But on the bright side, I've gotten some quality Petunia-cuddles during breaks, and she's feeling a lot better now. So far, Pumpkin hasn't gotten sick, so I think we may finally be almost done with this cold.
Let's get to the links. First, the happy ones:
As I mentioned in my post on Wednesday... The Inconvenient God, a fantasy novelette by Francesca Forrest is now out! If you haven't grabbed a copy yet - get one. I think you'll love this story. Also, I'm running a release month promo for this book, so if you send me a picture of the book on your ereader (or in your hands, if you get the paperback) I'll send you a promo code to get Vanessa Fogg's The Lilies of Dawn for just $0.99.
Speaking of Vanessa Fogg... she posted about some much deserved recognition her stories are getting. Check it out, and then check out the stories, because they are wonderful.
And now, for the less happy links:
If you only have time for one link this week, read Peter Beinart on the limits of civility.
Amy S. Kaufman's essay on chivalry and why it is nothing to be nostalgic for is also really good.
I don't have any other links. I've been spending more time writing postcards and less time reading the news. I know that it is looking less likely that we'll flip the Senate. I know that is depressing to some people, but remember that flipping the Senate was always a long shot. The most important thing, in my opinion, is that we get one house of Congress, so that we can get subpoena power in the hands of people who actually care what happened in the 2016 election, care about whether Donald Trump's personal finances are influencing our foreign policy, and will provide some actual oversight on the Trump administration for things like the horrible policy of separating immigrant children from their parents. The House has always looked like the chamber we had the best chance of flipping, and so I have focused more on the House than the Senate in my donations and in my postcard writing.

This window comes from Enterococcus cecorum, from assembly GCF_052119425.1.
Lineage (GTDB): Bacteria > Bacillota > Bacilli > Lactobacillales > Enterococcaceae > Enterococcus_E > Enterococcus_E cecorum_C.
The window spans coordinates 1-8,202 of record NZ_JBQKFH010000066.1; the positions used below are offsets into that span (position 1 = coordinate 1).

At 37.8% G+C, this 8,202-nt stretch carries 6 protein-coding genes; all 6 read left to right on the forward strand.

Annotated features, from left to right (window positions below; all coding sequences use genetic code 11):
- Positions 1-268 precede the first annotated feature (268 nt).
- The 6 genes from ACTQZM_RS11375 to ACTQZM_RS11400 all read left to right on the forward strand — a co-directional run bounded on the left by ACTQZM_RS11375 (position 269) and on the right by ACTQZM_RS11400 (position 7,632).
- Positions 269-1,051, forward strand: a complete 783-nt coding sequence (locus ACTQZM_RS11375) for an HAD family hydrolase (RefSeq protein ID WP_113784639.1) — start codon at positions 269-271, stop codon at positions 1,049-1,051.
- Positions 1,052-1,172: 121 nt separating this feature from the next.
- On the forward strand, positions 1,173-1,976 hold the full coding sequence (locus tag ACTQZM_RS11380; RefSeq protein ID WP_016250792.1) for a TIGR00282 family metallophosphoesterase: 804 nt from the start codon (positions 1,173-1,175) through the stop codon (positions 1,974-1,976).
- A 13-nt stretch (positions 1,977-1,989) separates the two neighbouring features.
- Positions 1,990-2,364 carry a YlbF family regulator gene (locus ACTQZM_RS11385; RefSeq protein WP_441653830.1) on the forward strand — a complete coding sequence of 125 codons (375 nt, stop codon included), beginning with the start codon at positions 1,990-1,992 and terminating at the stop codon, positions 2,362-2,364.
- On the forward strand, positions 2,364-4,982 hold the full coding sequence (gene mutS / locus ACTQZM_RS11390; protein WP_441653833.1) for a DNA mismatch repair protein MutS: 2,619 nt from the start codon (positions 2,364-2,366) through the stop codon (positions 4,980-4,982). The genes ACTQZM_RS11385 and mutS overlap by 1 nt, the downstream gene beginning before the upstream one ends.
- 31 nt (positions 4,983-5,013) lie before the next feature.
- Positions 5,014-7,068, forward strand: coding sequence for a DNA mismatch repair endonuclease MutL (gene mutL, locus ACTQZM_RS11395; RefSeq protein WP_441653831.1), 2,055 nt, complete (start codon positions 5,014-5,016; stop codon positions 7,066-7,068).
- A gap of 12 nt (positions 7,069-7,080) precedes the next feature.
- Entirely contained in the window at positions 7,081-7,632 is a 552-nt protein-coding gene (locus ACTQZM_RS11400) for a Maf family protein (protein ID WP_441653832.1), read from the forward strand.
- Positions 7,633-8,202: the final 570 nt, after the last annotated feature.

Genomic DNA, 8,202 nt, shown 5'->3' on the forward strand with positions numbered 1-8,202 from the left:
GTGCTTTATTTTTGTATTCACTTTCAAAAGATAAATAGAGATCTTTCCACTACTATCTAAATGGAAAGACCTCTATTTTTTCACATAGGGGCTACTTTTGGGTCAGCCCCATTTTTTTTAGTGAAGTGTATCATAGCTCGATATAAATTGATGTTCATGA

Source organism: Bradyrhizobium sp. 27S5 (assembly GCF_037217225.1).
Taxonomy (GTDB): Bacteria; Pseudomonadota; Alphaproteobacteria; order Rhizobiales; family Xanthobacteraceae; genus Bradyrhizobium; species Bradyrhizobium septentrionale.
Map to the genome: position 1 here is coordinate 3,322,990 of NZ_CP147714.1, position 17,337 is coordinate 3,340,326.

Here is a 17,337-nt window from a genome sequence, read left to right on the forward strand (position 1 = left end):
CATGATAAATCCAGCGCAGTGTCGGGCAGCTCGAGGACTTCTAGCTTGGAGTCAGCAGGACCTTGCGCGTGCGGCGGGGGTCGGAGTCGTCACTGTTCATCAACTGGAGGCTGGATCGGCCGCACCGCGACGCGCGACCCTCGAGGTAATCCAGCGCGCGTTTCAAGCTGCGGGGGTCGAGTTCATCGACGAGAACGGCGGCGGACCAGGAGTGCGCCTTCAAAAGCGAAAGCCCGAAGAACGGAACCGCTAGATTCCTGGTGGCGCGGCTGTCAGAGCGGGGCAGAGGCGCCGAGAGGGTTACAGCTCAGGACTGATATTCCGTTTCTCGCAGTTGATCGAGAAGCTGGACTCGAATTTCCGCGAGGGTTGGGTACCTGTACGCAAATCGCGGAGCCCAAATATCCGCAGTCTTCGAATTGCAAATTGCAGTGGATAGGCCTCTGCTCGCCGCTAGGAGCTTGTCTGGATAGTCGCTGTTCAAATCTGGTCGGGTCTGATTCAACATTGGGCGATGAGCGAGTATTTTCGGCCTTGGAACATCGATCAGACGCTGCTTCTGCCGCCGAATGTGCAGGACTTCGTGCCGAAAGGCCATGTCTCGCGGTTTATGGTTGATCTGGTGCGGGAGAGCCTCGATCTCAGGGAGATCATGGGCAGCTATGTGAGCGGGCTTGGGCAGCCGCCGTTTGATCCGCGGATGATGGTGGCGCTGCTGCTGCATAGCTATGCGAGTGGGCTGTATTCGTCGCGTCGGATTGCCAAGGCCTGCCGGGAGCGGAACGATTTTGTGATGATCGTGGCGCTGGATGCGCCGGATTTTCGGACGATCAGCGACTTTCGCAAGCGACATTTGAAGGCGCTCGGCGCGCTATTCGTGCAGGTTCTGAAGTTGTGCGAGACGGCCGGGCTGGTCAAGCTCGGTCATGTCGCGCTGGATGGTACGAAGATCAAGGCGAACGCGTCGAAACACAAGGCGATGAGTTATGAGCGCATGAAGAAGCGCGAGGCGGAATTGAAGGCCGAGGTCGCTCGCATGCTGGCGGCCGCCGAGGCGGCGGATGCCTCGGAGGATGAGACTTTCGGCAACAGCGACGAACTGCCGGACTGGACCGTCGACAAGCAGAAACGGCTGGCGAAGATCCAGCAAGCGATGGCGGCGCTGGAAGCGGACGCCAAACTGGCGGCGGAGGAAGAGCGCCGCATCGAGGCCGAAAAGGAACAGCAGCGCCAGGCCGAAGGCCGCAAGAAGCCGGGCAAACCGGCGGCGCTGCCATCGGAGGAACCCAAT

If you want to join me in writing postcards, there's still time to do so! You can get addresses from Postcards to Voters or Postcards4VA. One of my unexpectedly favorite things about writing postcards is that so many of them go to small towns and rural areas. The addresses are all for registered Democrats. It is a good reminder that we are not fully "sorted" despite our talk of Red and Blue states. In truth, there are plenty of Republicans in California - even in urban areas! - and there are plenty of Democrats in so-called Red states - even in rural areas. One of the things that the people who run Postcards4VA found after their first round of postcard writing (in the 2017 state house campaigns) was that the postcards helped increase rural turnout. My theory is that this is because the postcards remind rural Democrats that they are not isolated points of Blue in a sea of Red - they are part of the great Purple mix of America.
Here's another story summarizing results of studies that find postcard writing to be an effective get-out-the-vote tool.
Other ways to get involved if you are not near to a race that needs in person canvassing (or if that's not your thing - it is not mine!) include phone banking and text banking. Both of these can be done remotely. You can pick a campaign and sign up there. The Cook Political Report's house ratings can help you find a campaign that could use your help. Or, you can read about @Pinboard's "great slate" of candidates he thinks have a chance to flip some unexpected districts. Or you can go to Swing Left and find some ideas there.
Whatever you pick, if you're worried about the health of our democracy under Trump, I encourage you to pick something to do to try to change the situation. We still have time to step back from the brink. And I can tell you that I always feel better after I write some postcards. Will it be enough? I don't know. But I feel better for trying.
In recommended listening:
Rebecca Traister has a new book about women's anger out, and she's been on several podcasts lately. I think her interview with Ezra Klein is the best of the ones I've heard.